Front Page Titles (by Subject) CHAPTER X.: LEARNING TO READ. - The Life and Times of Frederick Douglass: From 1817-1882
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CHAPTER X.: LEARNING TO READ. - Frederick Douglass, The Life and Times of Frederick Douglass: From 1817-1882 
The Life and Times of Frederick Douglass: From 1817-1882, written by himself; with an Introduction by the Right Hon. John Bright, ed. John Lobb (London: Christian Age Office, 1882).
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LEARNING TO READ.
City annoyances—Plantation regrets—My mistress—Her history—Her kindness—My master—His sourness—My comforts—Increased sensitiveness—My occupation—Learning to read—Baneful effects of slaveholding on my dear, good mistress—Mr. Hugh forbids Mrs. Sophia to teach me further—Clouds gather on my bright prospects—Master Auld’s exposition of the Philosophy of Slavery—City slaves—Country slaves—Contrasts—Exceptions—Mr. Hamilton’s two slaves—Mrs. Hamilton’s cruel treatment of them—Piteous aspect presented by them—No power to come between the slave and slaveholder.
ESTABLISHED in my new home in Baltimore, I was not very long in perceiving that in picturing to myself what was to be my life there, my imagination had painted only the bright side; and that the reality had its dark shades as well as its light ones. The open country, which had been so much to me, was all shut out. Walled in on every side by towering brick buildings, the heat of the summer was intolerable to me, and the hard brick pavements almost blistered my feet. If I ventured out to the streets, new and strange objects glared upon me at every step, and startling sounds greeted my ears from all directions. My country eyes and ears were confused and bewildered. Troops of hostile boys pounced upon me at every corner. They chased me, and called me “Eastern-Shore man,” till really I almost wished myself back on the Eastern Shore. My new mistress happily proved to be all she had seemed, and in her presence I easily forgot all the outside annoyances. Mrs. Sophia was naturally of an excellent disposition—kind, gentle, and cheerful. The supercilious contempt for the rights and feelings of others, and the petulance and bad humour which generally characterized slaveholding ladies, were all quite absent from her manner and bearing toward me. She had never been a slaveholder—a thing then quite unusual at the South—but had depended almost entirely upon her own industry for a living. To this fact the dear lady no doubt owed the excellent preservation of her natural goodness of heart, for slavery could change a saint into a sinner, and an angel into a demon. I hardly knew how to behave towards “Miss Sophia,” as I used to call Mrs. Hugh Auld. I could not approach her even, as I had formerly approached Mrs. Thomas Auld. Why should I hang down my head, and speak with bated breath, when there was no pride to scorn me, no coldness to repel me, and no hatred to inspire me with fear? I therefore soon came to regard her as something more akin to a mother than a slaveholding mistress. So far from deeming it impudent in a slave to look her straight in the face, she seemed ever to say, “look up, child; don’t be afraid.” The sailors belonging to the sloop esteemed it a great privilege to be the bearers of parcels or messages to her, for whenever they came, they were sure of a most kind and pleasant reception. If little Thomas was her son, and her most dearly loved child, she made me something like his half-brother in her affections. If dear Tommy was exalted to a place on his mother’s knee, “Feddy” was honoured by a place at the mother’s side. Nor did the slave-boy lack the caressing strokes of her gentle hand, soothing him into the consciousness that, though motherless, he was not friendless. Mrs. Auld was not only kindhearted, but remarkably pious; frequent in her attendance at public worship, much given to reading the Bible, and to chanting hymns of praise when alone. Mr. Hugh was altogether a different character. He cared very little about religion; knew more of the world, and was more a part of the world, than his wife. He set out doubtless to be, as the world goes, a respectable man, and to get on by becoming a successful ship-builder, in that city of ship-building. This was his ambition, and it fully occupied him. I was of course of very little consequence to him, and when he smiled upon me, as he sometimes did, the smile was borrowed from his lovely wife, and like all borrowed light, was transient, and vanished with the source whence it was derived. Though I must, in truth, characterize Master Hugh as a sour man of forbidding appearance, it is due to him to acknowledge that he was never cruel to me, according to the notion of cruelty in Maryland. During the first year or two, he left me almost exclusively to the management of his wife. She was my law-giver. In hands so tender as hers, and in the absence of the cruelties of the plantation, I became both physically and mentally much more sensitive, and a frown from my mistress caused me far more suffering than Aunt Katy’s hardest cuffs. Instead of the cold, damp floor of my old master’s kitchen, I was on carpets; for the corn bag in winter, I had a good straw bed, well furnished with covers; for the coarse corn meal in the morning, I had good bread and mush occasionally; for my old tow-linen shirt, I had good clean clothes. I was really well off. My employment was to run errands, and to take care of Tommy; to prevent his getting in the way of carriages, and to keep him out of harm’s way generally. So for a time everything went well. I say for a time, because the fatal poison of irresponsible power, and the natural influence of slave customs, were not very long in making their impression on the gentle and loving disposition of my excellent mistress. She regarded me at first as a child, like any other. This was the natural and spontaneous thought; afterwards, when she came to consider me as property, our relations to each other were changed, but a nature so noble as hers could not instantly become perverted, and it took several years before the sweetness of her temper was wholly lost.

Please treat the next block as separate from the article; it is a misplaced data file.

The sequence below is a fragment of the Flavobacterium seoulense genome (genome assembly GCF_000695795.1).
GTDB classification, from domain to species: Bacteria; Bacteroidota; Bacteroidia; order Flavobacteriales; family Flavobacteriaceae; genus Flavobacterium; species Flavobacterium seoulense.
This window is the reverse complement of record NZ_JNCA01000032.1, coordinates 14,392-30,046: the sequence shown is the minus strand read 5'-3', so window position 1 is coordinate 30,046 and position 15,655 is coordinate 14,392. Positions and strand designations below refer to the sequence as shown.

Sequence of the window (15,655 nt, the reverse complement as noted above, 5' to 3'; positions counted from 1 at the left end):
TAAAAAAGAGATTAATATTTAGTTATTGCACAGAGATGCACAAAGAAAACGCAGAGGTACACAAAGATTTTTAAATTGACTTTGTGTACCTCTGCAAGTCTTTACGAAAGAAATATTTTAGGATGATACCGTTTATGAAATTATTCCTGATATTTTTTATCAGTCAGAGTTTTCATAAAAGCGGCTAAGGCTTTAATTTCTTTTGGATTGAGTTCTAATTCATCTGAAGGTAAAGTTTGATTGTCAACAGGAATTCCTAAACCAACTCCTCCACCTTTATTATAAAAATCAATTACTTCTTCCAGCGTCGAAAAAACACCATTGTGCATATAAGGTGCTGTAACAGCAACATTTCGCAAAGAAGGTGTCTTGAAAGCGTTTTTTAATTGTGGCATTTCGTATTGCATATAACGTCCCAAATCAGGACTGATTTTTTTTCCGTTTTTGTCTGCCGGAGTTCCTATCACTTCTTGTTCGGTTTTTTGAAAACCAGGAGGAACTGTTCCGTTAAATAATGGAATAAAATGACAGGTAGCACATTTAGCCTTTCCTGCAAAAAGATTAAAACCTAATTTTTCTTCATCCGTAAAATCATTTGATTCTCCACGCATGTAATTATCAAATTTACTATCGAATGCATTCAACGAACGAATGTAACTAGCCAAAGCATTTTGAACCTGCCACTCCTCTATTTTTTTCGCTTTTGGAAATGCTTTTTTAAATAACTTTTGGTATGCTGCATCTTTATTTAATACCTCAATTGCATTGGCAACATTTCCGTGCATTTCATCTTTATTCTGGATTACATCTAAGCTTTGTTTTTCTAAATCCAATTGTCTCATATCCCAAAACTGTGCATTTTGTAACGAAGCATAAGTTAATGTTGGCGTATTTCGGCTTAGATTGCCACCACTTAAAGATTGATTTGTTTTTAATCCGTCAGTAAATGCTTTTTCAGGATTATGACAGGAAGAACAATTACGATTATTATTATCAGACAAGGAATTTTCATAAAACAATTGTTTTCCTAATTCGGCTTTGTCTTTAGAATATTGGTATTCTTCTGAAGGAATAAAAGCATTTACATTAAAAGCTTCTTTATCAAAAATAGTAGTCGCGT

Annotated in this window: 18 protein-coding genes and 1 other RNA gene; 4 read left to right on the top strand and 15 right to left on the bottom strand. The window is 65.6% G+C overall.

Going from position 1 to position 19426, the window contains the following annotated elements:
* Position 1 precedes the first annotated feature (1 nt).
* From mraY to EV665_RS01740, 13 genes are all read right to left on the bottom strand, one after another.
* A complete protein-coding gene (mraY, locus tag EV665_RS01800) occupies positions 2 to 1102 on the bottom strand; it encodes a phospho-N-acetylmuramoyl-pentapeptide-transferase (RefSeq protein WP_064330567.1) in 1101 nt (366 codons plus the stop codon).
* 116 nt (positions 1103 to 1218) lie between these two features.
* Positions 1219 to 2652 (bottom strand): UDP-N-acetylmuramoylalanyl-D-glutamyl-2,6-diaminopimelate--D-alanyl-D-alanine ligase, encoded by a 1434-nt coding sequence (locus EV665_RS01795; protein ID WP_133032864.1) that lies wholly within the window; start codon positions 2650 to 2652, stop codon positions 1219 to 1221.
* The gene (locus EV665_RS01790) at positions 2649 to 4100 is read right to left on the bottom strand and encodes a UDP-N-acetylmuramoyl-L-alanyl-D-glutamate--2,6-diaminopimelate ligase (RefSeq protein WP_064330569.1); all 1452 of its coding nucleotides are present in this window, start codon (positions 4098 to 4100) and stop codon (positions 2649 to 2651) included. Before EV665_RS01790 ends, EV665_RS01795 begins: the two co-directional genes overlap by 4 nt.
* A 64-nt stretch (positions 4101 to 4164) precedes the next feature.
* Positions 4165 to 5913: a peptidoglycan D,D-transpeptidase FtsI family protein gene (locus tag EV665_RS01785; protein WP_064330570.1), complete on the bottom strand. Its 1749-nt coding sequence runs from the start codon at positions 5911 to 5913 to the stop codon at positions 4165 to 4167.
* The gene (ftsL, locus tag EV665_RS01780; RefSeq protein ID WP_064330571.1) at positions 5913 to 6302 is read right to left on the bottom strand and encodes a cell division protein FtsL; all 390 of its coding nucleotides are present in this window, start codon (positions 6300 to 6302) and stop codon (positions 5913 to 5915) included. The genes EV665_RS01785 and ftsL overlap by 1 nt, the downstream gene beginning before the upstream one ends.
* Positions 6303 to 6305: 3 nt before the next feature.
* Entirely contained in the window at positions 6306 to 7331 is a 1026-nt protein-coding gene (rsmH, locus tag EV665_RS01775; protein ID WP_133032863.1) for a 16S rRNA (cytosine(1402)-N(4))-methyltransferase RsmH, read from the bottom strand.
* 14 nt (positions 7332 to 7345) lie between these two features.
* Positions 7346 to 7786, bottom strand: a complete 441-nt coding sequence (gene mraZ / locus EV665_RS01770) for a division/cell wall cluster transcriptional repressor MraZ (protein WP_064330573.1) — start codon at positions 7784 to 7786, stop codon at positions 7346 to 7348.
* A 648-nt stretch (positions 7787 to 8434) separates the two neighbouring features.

The frequent hearing of my mistress reading the Bible aloud, for she often read aloud when her husband was absent, awakened my curiosity in respect to this mystery of reading, and roused in me the desire to learn. Up to this time I had known nothing whatever of this wonderful art, and my ignorance and inexperience of what it could do for me, as well as my confidence in my mistress, emboldened me to ask her to teach me to read. With an unconsciousness and inexperience equal to my own, she readily consented, and in an incredibly short time, by her kind assistance, I had mastered the alphabet and could spell words of three or four letters. My mistress seemed almost as proud of my progress as if I had been her own child, and supposing that her husband would be as well pleased, she made no secret of what she was doing for me. Indeed, she exultingly told him of the aptness of her pupil, and of her intention to persevere in teaching me, as she felt it her duty to do, at least to read the Bible. And here arose the first dark cloud over my Baltimore prospects, the precursor of chilling blasts and drenching storms. Master Hugh was astounded beyond measure, and probably for the first time, proceeded to unfold to his wife the true philosophy of the slave system, and the peculiar rules necessary in the nature of the case to be observed in the management of human chattels. Of course he forbade her to give me any further instruction, telling her in the first place that to do so was unlawful, as it was also unsafe, “for,” said he, “if you give a nigger an inch he will take an ell. Learning will spoil the best nigger in the world. If he learns to read the Bible it will for ever unfit him to be a slave. He should know nothing but the will of his master, and learn to obey it. As to himself, learning will do him no good, but a great deal of harm, making him disconsolate and unhappy. If you teach him how to read, he’ll want to know how to write, and this accomplished, he’ll be running away with himself.” Such was the tenor of Master Hugh’s oracular exposition; and it must be confessed that he very clearly comprehended the nature and the requirements of the relation of master and slave. His discourse was the first decidedly antislavery lecture to which it had been my lot to listen. Mrs. Auld evidently felt the force of what he said, and like an obedient wife, began to shape her course in the direction indicated by him. The effect of his words on me was neither slight nor transitory. His iron sentences, cold and harsh, sunk like heavy weights deep into my heart, and stirred up within me a rebellion not soon to be allayed. This was a new and special revelation, dispelling a painful mystery against which my youthful understanding had struggled, and struggled in vain, to wit, the white man’s power to perpetuate the enslavement of the black man. “Very well,” thought I. “Knowledge unfits a child to be a slave.” I instinctively assented to the proposition, and from that moment I understood the direct pathway from slavery to freedom, It was just what I needed, and it came to me at a time and from a source whence I least expected it. Of course I was greatly saddened at the thought of losing the assistance of my kind mistress, but the information so instantly derived, to some extent compensated me for the loss I had sustained in this direction. Wise as Mr. Auld was, he underrated my comprehension, and had little idea of the use to which I was capable of putting the impressive lesson he was giving to his wife. He wanted me to be a slave; I had already voted against that on the home plantation of Col. Lloyd. That which he most loved I most hated; and the very determination which he expressed to keep me in ignorance, only rendered me the more resolute to seek intelligence. In learning to read, therefore, I am not sure that I do not owe quite as much to the opposition of my master as to the kindly assistance of my amiable mistress. I acknowledge the benefit rendered me by the one, and by the other, believing that but for my mistress I might have grown up in ignorance.